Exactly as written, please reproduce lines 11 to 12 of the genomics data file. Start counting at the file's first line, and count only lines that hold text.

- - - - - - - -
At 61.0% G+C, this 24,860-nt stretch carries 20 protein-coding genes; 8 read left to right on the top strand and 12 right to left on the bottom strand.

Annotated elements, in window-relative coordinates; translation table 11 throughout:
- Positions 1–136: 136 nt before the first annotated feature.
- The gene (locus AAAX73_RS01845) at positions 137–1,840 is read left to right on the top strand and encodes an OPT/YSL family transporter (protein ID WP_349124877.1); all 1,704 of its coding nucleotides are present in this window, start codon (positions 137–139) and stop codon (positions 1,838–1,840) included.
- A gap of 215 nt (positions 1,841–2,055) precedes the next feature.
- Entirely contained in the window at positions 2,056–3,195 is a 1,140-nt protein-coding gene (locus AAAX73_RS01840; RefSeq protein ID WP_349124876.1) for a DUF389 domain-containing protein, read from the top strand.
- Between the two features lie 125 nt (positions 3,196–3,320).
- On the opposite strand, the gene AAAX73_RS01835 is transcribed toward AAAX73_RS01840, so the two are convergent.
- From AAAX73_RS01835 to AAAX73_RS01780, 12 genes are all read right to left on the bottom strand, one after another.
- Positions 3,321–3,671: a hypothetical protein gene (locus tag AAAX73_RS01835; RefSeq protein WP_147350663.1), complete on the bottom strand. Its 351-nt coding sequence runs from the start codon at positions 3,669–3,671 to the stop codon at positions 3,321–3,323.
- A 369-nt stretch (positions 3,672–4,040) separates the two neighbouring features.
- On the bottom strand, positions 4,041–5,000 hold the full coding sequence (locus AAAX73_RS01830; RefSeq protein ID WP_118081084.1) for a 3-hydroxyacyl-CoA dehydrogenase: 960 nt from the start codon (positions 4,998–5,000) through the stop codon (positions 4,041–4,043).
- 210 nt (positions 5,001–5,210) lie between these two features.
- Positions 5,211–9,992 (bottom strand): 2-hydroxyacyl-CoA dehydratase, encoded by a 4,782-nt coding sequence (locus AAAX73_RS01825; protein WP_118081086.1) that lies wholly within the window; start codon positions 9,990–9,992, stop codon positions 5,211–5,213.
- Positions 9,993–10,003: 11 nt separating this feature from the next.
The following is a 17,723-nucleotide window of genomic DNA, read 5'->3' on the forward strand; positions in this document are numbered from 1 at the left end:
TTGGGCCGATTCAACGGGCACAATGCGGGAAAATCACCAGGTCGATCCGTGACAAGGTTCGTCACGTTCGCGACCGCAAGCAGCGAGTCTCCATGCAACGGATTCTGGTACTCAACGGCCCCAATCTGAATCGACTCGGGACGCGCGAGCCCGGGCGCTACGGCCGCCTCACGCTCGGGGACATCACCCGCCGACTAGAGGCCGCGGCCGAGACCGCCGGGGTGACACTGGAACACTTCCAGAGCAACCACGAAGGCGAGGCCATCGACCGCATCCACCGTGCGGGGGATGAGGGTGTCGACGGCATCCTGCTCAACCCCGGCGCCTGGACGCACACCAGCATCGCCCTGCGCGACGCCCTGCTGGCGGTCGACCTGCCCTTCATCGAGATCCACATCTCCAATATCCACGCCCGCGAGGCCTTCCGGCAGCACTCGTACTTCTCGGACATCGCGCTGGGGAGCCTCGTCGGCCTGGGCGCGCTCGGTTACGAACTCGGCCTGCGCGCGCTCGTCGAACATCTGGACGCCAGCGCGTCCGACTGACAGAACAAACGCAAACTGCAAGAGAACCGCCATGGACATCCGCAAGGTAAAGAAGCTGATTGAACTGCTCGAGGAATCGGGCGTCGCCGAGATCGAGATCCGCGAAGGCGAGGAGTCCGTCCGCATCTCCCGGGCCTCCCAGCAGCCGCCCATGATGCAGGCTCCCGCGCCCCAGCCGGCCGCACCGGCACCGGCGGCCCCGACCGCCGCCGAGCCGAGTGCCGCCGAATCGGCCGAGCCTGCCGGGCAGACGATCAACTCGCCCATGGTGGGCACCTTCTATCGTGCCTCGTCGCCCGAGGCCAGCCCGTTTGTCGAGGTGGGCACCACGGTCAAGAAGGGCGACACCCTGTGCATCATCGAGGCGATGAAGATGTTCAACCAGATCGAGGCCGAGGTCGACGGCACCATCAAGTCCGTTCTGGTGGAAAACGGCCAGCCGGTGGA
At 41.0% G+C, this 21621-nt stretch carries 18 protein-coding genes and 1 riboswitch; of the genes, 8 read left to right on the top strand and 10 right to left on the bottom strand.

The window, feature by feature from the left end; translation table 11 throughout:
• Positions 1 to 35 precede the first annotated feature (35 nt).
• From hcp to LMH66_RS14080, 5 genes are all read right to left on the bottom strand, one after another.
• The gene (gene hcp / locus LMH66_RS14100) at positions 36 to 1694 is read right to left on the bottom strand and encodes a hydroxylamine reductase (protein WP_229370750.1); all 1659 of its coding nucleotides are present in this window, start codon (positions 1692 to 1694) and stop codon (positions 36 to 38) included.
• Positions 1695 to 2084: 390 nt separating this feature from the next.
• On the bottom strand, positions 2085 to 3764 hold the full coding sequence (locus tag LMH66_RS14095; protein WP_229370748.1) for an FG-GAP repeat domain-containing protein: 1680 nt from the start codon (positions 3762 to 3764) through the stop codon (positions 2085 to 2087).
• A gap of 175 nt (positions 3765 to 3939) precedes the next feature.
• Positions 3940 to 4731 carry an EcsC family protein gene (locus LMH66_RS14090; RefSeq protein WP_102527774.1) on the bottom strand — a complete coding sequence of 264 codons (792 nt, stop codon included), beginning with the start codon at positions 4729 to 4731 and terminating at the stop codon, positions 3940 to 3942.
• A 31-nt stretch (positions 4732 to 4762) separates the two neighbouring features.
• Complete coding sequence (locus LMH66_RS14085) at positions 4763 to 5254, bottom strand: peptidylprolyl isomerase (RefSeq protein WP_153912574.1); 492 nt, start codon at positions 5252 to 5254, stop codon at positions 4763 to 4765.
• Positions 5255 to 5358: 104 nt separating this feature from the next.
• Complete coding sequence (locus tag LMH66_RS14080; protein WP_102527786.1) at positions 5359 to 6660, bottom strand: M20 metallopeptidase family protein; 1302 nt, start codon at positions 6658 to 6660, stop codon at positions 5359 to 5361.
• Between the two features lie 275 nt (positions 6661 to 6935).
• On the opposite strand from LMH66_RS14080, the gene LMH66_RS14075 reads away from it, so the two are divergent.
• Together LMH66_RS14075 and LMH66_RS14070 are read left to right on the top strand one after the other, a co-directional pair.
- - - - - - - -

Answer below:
- A 369-nt stretch (positions 3,672–4,040) separates the two neighbouring features.
- On the bottom strand, positions 4,041–5,000 hold the full coding sequence (locus AAAX73_RS01830; RefSeq protein ID WP_118081084.1) for a 3-hydroxyacyl-CoA dehydrogenase: 960 nt from the start codon (positions 4,998–5,000) through the stop codon (positions 4,041–4,043).